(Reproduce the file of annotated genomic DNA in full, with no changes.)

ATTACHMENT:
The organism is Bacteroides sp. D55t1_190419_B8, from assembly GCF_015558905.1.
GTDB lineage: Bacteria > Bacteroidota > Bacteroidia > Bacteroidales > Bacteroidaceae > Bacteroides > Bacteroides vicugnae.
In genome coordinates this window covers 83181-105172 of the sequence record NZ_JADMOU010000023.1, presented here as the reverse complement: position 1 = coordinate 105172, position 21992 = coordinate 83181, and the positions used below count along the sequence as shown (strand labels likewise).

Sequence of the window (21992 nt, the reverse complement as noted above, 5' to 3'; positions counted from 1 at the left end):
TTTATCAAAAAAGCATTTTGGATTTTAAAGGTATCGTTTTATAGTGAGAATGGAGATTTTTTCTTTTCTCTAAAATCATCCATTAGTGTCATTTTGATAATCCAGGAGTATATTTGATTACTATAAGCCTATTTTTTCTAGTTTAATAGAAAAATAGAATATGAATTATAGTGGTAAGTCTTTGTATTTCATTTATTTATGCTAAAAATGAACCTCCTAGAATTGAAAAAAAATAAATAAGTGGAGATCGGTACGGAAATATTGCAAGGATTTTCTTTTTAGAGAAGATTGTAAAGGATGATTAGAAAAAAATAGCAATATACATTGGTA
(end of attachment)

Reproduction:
The organism is Bacteroides sp. D55t1_190419_B8, from assembly GCF_015558905.1.
GTDB lineage: Bacteria > Bacteroidota > Bacteroidia > Bacteroidales > Bacteroidaceae > Bacteroides > Bacteroides vicugnae.
In genome coordinates this window covers 83181-105172 of the sequence record NZ_JADMOU010000023.1, presented here as the reverse complement: position 1 = coordinate 105172, position 21992 = coordinate 83181, and the positions used below count along the sequence as shown (strand labels likewise).

Sequence of the window (21992 nt, the reverse complement as noted above, 5' to 3'; positions counted from 1 at the left end):
TTTATCAAAAAAGCATTTTGGATTTTAAAGGTATCGTTTTATAGTGAGAATGGAGATTTTTTCTTTTCTCTAAAATCATCCATTAGTGTCATTTTGATAATCCAGGAGTATATTTGATTACTATAAGCCTATTTTTTCTAGTTTAATAGAAAAATAGAATATGAATTATAGTGGTAAGTCTTTGTATTTCATTTATTTATGCTAAAAATGAACCTCCTAGAATTGAAAAAAAATAAATAAGTGGAGATCGGTACGGAAATATTGCAAGGATTTTCTTTTTAGAGAAGATTGTAAAGGATGATTAGAAAAAAATAGCAATATACATTGGTA